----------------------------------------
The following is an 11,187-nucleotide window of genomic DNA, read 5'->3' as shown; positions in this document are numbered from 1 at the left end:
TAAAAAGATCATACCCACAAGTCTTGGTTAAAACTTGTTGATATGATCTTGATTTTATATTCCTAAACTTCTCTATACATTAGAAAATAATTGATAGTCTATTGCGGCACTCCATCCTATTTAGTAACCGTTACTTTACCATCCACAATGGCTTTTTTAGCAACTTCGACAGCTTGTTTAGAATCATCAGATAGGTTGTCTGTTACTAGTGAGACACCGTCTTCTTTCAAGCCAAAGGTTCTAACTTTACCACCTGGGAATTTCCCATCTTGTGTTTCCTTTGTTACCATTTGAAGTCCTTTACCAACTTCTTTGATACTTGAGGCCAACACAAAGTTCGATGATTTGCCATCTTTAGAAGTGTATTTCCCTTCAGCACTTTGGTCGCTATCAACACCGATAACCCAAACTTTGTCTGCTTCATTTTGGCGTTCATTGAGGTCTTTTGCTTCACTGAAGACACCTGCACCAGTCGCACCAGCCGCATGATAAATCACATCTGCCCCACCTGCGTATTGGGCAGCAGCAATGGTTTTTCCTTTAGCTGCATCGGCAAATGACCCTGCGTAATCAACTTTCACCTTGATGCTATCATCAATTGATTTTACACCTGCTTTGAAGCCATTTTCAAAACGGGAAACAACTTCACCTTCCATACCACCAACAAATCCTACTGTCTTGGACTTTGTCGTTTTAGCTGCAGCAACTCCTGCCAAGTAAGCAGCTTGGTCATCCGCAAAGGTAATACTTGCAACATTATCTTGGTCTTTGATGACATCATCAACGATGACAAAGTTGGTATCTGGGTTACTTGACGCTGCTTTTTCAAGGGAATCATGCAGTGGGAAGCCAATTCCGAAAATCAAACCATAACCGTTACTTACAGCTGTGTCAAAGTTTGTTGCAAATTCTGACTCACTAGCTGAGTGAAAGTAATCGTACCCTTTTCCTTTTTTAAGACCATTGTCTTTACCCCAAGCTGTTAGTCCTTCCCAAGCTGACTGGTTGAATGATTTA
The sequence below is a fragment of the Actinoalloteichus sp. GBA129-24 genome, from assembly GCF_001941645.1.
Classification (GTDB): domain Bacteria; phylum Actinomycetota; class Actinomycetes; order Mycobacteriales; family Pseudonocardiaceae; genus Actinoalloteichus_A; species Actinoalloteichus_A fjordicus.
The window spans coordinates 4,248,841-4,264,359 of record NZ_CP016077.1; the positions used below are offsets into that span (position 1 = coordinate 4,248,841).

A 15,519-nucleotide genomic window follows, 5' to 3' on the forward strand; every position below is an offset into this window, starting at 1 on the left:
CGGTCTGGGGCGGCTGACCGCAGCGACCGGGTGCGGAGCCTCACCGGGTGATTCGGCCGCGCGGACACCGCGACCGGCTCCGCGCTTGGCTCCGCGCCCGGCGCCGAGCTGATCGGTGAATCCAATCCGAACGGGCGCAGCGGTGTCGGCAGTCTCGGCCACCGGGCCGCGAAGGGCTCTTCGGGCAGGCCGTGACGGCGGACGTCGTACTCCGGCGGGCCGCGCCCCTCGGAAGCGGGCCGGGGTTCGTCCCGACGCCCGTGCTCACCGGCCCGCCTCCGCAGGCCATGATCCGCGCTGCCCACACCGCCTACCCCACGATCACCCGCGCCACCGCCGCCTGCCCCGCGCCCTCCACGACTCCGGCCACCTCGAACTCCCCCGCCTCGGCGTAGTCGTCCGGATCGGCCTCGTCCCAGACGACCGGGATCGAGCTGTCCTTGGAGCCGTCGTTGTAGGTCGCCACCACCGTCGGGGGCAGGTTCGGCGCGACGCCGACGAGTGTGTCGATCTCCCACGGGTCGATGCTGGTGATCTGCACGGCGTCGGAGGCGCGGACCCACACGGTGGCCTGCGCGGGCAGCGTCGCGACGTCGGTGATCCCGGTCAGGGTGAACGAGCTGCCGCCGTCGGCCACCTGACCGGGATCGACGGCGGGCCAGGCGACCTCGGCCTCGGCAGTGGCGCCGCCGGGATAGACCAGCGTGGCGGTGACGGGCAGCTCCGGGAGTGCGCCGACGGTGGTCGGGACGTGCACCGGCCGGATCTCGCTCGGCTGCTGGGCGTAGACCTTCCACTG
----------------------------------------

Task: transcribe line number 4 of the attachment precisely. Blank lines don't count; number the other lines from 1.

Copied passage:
Classification (GTDB): domain Bacteria; phylum Actinomycetota; class Actinomycetes; order Mycobacteriales; family Pseudonocardiaceae; genus Actinoalloteichus_A; species Actinoalloteichus_A fjordicus.